By Mary Rosswurm
The holidays are an exciting time of year for all, but, in many ways, can be challenging for those with autism and their families. The colorful lights, large family gatherings, festive music, unusual foods and crowds can cause individuals with autism to feel anxious and overwhelmed.
As a parent of a child with autism, I’ve learned over the years not to put too much pressure on my son, Brad, over the holidays. I know what he can tolerate and what he can’t and I want him to enjoy the season, too.
As you plan your holiday activities with your children, here are a few ideas to keep in mind:
- If you are attending a holiday party, contact the host in advance about your child’s needs. Ask for a quiet room in case your son or daughter needs time away from the festivities. Also, inform the host that you may bring specific toys that your child may not want to share with others. Ask the host to assist in helping other children in attendance respect your child’s choice not to share his or her favorite items.
- Create a gift list to share with friends and family. This eliminates the guesswork from those who aren’t sure what item your child will enjoy. Many children, teens and young adults with ASD have specific preferences, so helping others with a detailed gift list will be much appreciated.
- Be realistic. Don’t put too many demands on yourself or your child. It’s easy to become overwhelmed with all the activities, shopping and get-togethers of the season. But, remember, this holiday is supposed to be a fun and relaxing time for you and your family as well. Don’t stress out about things that really don’t matter – it’s OK if you don’t get your house covered in lights! Keep in mind what your family can handle. Decide early on which events to attend, and plan accordingly. Fun family time trumps all!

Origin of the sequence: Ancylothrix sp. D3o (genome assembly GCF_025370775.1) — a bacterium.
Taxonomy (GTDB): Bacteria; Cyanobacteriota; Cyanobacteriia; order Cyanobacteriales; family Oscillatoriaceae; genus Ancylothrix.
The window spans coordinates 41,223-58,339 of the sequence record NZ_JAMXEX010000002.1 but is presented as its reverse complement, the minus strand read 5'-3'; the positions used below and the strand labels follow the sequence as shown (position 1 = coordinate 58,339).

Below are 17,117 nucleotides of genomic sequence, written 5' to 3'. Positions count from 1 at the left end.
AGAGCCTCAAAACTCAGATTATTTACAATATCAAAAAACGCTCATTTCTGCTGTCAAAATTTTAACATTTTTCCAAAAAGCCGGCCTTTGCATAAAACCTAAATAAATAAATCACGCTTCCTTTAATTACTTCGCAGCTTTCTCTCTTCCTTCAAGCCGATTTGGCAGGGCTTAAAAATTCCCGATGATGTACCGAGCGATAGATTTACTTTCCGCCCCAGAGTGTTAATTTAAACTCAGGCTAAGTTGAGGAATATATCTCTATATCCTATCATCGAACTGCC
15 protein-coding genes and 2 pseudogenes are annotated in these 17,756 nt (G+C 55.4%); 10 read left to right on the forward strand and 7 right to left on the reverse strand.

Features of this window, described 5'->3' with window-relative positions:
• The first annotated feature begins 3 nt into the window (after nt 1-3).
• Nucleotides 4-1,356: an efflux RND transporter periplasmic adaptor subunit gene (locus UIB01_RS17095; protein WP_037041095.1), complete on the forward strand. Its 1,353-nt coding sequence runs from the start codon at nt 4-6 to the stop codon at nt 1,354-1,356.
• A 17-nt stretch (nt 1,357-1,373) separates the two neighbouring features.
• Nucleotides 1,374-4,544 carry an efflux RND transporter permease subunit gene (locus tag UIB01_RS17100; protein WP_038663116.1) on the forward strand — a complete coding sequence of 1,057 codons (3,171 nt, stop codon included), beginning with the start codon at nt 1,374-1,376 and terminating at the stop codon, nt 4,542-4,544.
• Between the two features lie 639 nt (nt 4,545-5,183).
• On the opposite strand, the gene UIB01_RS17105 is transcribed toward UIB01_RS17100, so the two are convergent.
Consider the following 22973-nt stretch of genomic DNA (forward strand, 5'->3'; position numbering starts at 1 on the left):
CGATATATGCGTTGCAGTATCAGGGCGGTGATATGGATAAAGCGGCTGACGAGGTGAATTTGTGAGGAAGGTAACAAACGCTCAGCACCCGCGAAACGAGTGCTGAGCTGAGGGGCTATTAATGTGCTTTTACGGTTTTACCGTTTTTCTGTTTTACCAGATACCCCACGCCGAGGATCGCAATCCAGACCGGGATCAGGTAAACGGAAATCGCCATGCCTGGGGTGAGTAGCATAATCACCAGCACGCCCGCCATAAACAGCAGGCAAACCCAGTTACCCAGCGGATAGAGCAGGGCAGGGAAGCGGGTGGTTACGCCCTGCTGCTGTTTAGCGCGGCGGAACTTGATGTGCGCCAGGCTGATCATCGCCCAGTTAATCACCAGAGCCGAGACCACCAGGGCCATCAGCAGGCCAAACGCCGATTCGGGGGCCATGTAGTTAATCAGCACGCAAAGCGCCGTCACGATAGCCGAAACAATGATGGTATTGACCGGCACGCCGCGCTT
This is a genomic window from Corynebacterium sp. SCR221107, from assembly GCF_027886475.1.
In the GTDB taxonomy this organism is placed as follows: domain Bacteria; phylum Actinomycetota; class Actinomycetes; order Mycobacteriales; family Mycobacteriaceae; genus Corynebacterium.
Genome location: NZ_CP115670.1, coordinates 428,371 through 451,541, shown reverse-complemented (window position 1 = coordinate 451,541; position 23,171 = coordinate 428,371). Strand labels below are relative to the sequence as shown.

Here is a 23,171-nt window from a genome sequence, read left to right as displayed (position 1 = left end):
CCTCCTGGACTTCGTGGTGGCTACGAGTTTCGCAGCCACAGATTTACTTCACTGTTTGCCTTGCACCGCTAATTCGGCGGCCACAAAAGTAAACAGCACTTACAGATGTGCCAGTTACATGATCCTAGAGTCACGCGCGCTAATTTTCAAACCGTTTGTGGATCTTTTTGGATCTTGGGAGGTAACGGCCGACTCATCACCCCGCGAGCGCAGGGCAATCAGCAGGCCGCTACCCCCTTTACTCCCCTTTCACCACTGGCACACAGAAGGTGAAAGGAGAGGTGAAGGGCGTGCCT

- A final reminder – Now is not the time to begin to teach new skills. While it may be a goal to eventually get your child with ASD to participate in family holiday events, they are not the time to teach the new skills. Let your child’s service provider know that you are interested in having these skills worked on during the year so when next year comes around, your child and his team will be ready!
Mary Rosswurm is executive director at Little Star Center, Indiana’s first ABA center.